How to decrypt a pcode?

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math98 on 20 Jun 2011
Commented: ou dk on 27 Jan 2022
Is there an experienced MATLAB user to provide me with some info on how to decrypt a given pcode?
P.S: It seems that I have to use a pcode version of my original code. Actually, I heard from an old MATLAB user that there are some ways to decrypt a pcode. (to obtain the original code) Of course, by advanced user (hackers :-O ) not newbies!!
Fangjun Jiang
Fangjun Jiang on 8 Oct 2021
I second to that. Users are going to ask this question anyway. This Q&A provides good and useful info.

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Accepted Answer

Jan on 20 Jun 2011
Edited: Jan on 26 Dec 2017
No, there is no decoding method for P-coded functions.
You can use the debugger to step through the code line by line, inspect changes to variables and get a list of called functions. But you cannot get the source code as clear text. And most likely: You are explicitly not wanted to! A decompilation or reverse-engineering of a program usually conflicts with the license conditions and is illegal.
[EDITED] This thread seems to show, that P-coding is less cryptic than I thought:
[EDITED 2] Modern Matlab versions prevent the debugging of P-files.
wonderkismet on 10 Dec 2020
Edited: Rik on 10 Dec 2020
Click to Send Request for pcode Recovery [link removed]

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More Answers (4)

ou dk
ou dk on 2 Jan 2020
in fact ,i can decrypt all type code,include standalone program,p code,other language compiled matlab program.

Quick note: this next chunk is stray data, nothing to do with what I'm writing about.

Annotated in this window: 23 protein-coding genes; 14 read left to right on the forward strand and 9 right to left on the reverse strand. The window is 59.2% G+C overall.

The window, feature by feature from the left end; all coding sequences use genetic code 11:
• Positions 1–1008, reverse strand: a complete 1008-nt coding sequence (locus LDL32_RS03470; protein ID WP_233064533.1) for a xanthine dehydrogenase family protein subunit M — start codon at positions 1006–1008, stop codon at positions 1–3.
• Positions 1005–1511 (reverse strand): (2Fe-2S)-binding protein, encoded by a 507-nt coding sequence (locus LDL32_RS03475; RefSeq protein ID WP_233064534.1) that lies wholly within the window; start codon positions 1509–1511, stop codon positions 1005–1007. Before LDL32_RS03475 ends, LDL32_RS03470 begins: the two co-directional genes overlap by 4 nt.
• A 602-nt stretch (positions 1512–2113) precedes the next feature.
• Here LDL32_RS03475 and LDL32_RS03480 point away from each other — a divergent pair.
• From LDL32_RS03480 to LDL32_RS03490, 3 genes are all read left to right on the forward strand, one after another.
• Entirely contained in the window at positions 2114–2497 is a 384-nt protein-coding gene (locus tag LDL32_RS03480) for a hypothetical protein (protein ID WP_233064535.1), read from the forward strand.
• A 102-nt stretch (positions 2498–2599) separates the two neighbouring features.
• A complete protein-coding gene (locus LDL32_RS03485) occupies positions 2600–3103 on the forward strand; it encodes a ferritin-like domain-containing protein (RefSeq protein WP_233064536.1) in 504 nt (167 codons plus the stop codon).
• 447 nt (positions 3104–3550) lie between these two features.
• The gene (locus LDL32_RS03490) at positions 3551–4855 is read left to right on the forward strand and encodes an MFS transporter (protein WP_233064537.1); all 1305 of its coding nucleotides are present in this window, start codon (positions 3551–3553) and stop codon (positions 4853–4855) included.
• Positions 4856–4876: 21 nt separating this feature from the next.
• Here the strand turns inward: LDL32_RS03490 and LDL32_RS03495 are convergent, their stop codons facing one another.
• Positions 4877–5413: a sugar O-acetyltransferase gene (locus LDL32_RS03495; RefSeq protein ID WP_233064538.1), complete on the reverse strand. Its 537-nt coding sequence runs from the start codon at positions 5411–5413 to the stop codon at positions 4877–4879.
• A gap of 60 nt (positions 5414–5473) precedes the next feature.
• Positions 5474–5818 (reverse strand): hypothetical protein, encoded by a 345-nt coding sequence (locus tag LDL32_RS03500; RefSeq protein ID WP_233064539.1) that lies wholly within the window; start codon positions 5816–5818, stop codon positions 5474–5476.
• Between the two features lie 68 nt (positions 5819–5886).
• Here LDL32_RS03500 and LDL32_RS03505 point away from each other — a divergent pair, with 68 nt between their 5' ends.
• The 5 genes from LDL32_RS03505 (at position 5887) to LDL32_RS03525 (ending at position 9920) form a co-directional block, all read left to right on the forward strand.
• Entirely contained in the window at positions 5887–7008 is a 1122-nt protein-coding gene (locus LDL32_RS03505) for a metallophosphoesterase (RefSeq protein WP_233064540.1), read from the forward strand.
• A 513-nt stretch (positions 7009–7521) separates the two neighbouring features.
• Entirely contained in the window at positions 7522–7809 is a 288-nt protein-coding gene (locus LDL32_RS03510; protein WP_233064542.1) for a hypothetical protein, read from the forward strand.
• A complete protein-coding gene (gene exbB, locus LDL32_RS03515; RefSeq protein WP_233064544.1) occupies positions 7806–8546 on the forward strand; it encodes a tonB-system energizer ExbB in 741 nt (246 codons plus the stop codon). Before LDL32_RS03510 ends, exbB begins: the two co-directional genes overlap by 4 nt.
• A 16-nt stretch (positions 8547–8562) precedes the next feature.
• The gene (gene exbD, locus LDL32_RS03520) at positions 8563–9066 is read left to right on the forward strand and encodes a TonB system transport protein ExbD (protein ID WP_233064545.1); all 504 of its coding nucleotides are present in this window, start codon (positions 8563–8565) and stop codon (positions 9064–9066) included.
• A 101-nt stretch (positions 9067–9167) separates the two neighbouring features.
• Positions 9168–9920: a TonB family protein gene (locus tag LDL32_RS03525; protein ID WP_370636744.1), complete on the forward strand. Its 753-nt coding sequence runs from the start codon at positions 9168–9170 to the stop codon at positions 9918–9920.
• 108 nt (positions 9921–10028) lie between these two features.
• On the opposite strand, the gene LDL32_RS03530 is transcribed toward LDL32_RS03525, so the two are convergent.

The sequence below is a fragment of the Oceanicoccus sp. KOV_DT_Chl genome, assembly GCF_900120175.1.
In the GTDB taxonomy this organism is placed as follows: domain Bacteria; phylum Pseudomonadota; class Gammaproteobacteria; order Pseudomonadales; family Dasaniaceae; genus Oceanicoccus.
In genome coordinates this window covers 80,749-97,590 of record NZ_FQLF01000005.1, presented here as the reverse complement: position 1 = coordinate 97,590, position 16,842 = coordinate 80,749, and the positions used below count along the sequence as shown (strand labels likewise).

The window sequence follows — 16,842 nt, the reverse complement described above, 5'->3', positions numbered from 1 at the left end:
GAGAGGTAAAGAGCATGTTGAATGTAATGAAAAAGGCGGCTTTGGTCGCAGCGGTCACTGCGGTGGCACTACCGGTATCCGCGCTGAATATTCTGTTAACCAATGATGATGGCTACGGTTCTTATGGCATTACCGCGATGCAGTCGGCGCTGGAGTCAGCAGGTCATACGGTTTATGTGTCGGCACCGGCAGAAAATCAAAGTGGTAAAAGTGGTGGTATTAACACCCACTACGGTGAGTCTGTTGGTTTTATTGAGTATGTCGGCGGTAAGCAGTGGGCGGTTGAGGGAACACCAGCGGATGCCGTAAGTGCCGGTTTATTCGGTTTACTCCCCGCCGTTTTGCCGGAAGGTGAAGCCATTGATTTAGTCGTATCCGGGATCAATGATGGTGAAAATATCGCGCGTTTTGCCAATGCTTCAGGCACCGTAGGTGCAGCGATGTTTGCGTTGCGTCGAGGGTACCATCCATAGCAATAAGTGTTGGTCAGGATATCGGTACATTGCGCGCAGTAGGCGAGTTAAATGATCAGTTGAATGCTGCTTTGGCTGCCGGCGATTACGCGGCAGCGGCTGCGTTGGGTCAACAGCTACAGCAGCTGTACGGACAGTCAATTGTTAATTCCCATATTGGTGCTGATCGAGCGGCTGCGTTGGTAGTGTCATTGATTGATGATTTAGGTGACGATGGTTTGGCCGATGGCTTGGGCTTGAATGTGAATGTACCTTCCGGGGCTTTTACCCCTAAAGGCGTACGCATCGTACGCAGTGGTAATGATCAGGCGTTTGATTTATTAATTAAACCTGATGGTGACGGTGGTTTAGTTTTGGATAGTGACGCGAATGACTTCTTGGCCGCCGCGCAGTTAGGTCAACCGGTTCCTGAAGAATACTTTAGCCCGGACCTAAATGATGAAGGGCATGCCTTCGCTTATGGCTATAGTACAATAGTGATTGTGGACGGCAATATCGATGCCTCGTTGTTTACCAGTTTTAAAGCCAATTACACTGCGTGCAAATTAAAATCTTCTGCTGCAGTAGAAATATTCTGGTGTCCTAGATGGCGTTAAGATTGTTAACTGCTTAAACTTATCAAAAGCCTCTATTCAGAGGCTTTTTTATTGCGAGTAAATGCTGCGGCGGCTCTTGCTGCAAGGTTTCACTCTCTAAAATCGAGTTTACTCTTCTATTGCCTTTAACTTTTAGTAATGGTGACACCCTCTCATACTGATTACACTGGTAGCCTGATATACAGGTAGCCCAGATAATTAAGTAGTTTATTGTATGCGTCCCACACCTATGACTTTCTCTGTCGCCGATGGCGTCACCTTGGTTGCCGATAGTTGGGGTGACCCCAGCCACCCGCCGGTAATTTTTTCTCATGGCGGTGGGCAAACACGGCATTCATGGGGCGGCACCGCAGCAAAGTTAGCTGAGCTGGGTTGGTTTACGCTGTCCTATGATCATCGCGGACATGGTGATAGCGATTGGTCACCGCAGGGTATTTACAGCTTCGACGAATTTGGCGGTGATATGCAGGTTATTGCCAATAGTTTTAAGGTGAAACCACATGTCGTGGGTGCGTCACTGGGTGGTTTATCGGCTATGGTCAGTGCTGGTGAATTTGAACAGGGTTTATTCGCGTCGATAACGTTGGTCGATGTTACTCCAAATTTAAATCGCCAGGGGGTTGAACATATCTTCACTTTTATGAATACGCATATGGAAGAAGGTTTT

ou dk
ou dk on 27 Jan 2022

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Meme Young
Meme Young on 11 Aug 2020
Oh man you have really asked a good question, like claiming yourself to be a bank robber in front of a police department
ou dk
ou dk on 22 Aug 2020
A small number of files are available, but you can't use them for profit.

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Fangjun Jiang
Fangjun Jiang on 20 Jun 2011
I thought the Mathworks could do it. But they won't do it. After all, it is put in place to protect many of its source code (part of the reason, I believe). It can be used to protect the user's customer-developed source code too, which is what I like. Hacking is possible, technically. If you find a way, please let me know.
Jan on 21 Jul 2011
@Yair: Sorry. I did not meant the term "hacking" in any offending way and I'm definitely convinced from all I've seen and heared in the last years, that your work is legal and helpful for Matlab users and in consequence for TMW. I'm used to distinguish the illegal "cracking" from the legal "hacking", which means digging in the codes for the not barely obvious features. If any of your investigations and publications of the golden beans you've found is not legal -what is not the case!-, I'd strongly recommend that you get payed by TMW to catch up a legalization retrospectively.
Anyhow, Yair, I've deleted the concerning comment, because I know that the term "hacking" might be misunderstood.

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jgd0008 on 9 Feb 2018
I know it´s an old subject. This guy had an utility running on the web. I used a couple of times, had some minor flaws. However, it´s been asked to be taken down.
So, it´s possible
Walter Roberson
Walter Roberson on 31 Dec 2021
Files that have been encrypted by ransomware are probably not recoverable by any method known to Mathworks.

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